Will my child spend his life associated with a certain former New York governor?

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Eliot Warren arrived Friday morning. Perhaps reminding us of the dichotomy between science and mystery, the obstetrician's prediction on weight was off by nearly three pounds. He figured a distinctly light bundle but what came into our lives was nine pounds, ten ounces, and a Shaquille O'Neal-like 23 inches.

 

My wife, Cornelia, and I (but mostly me) probably erred by focus-grouping the name with friends. I had a total aversion to anything on that annual list of favorites published again recently by the government. No Jacob for us. Our five-year-old son, a "Batman" obsessive and clearly a Chicago native when it comes to politics, lobbied for Bruce Wayne Barack Obama Warren.

 

And while our preference generally drew warm responses, there were the few raised eyebrows.

 

 

"Kind of Ivy League, no?" said a female Washington television reporter friend. That preyed on many underlying fears; a name associated with a cerebral snoot who gets his glasses broken, rather than getting the girl.

 

I also feared consigning someone to spend his life correcting others on the spelling of his own name. Whichever way we went---Eliot, Elliot or Elliott---he'd face the same challenge. I just hope that future TSA workers at airports, or cops pulling him over while driving in college, don't immediately assume something nefarious if official documents somehow get it wrong, too.

 

There's no shortage of people who've brought up former New York Gov. Eliot Spitzer, with a simultaneous raising of eyebrows. I worried about that briefly, then realized the benefits of a culture so deeply ignorant of its own history. And though I do hope Spitzer's future deeds overwhelm his miscues, that inattention will lessen my anxiety even if they don't.

 

Ask most high school kids about Lyndon Johnson, Richard Nixon, Ronald Reagan, even Bill Clinton, and you get a deer-in-the-headlights-look. The dismal state of civics instruction works in our favor on this score.

 

After I told her the big news, an NBC producer in Chicago reminded me Friday night that there was also Eliot Ness, the crime fighter. That was reassuring since I suspect the Ness legend will outlive Spitzer's notoriety.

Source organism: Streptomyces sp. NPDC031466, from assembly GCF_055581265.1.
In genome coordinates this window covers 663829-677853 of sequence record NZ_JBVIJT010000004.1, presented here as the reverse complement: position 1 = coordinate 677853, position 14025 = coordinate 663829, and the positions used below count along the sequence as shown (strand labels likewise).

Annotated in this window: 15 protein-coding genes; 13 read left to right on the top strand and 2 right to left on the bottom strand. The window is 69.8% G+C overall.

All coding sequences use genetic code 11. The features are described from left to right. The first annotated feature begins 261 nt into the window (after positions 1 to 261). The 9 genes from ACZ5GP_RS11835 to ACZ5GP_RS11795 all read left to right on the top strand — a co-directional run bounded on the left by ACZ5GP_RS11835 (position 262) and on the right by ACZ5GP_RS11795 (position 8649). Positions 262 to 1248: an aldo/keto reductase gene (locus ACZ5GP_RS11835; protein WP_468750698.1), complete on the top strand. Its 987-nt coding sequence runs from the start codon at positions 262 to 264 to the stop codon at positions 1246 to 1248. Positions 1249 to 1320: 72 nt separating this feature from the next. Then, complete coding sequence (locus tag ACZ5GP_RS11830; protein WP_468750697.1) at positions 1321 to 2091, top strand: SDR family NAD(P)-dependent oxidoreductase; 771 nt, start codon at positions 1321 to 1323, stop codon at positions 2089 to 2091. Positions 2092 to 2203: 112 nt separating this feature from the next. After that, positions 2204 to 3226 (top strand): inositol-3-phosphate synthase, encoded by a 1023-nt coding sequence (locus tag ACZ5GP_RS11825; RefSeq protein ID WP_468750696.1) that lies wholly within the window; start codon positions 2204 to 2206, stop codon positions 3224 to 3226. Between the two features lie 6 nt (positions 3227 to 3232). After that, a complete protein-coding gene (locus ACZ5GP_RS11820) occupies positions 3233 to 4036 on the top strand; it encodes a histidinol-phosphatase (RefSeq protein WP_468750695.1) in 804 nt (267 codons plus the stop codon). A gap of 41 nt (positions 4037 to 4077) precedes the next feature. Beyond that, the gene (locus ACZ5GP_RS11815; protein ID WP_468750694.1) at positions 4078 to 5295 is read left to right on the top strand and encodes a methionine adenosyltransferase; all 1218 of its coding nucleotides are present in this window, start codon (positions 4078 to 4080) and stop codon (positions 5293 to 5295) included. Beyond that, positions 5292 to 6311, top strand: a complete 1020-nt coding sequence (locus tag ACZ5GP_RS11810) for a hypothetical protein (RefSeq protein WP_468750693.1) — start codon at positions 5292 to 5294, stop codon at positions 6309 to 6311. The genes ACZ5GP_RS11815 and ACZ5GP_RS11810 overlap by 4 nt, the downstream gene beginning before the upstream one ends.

And then there's the reality, only disclosed by a good friend the night before the birth, that he would share a birthday with none other than the late Richard J. Daley, the quintessential big-city political machine boss. That's especially reaffirming.

 

With or without an Ivy education, he may not wind up overseeing thousands of cops, firefighters, patronage workers, lapdog ward committeemen and snow plows.

 

 But if he proves to be tough, stubborn and shrewd, like "The Boss" of political lore, his parents could have done worse. Eliot, new love of my life, good luck.

 

 

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James Warren is the Chicago editor of the Daily Beast/Newsweek and an MSNBC analyst. He's former managing editor of the Chicago Tribune. More

James Warren is a former manager, editor and Washington bureau chief of The Chicago Tribune. An ink-stained wretch, he's labored at The Newark Star-Ledger, The Chicago Sun-Times, and the Tribune in a variety of positions, including financial reporter, legal affairs reporter-columnist, labor writer, media writer-columnist and features editor. The Washingtonian once tagged him one of the town's 50 most influential journalists (he thinks he was 46, the number worn by Andy Pettitte, a pitcher for his beloved New York Yankees). He's a political analyst for MSNBC. He was recently publisher and president of the Chicago Reader, and is now policy columnist for Business Week and twice-a-week Chicago columnist for The New York Times (you can find his handiwork on the paper's website and on new Chicago pages produced for Friday's and Sunday's Midwest print editions by the nonprofit Chicago News Cooperative, which he held to start). A native New Yorker, he's a happy resident of the wonderful, if ethically challenged, City of Chicago, where he lives just north of decaying Wrigley Field with his Pulitzer Prize-winning wife, Cornelia, and their sons, Blair and Eliot. Blair's t-ball team is, yes, the Yankees.

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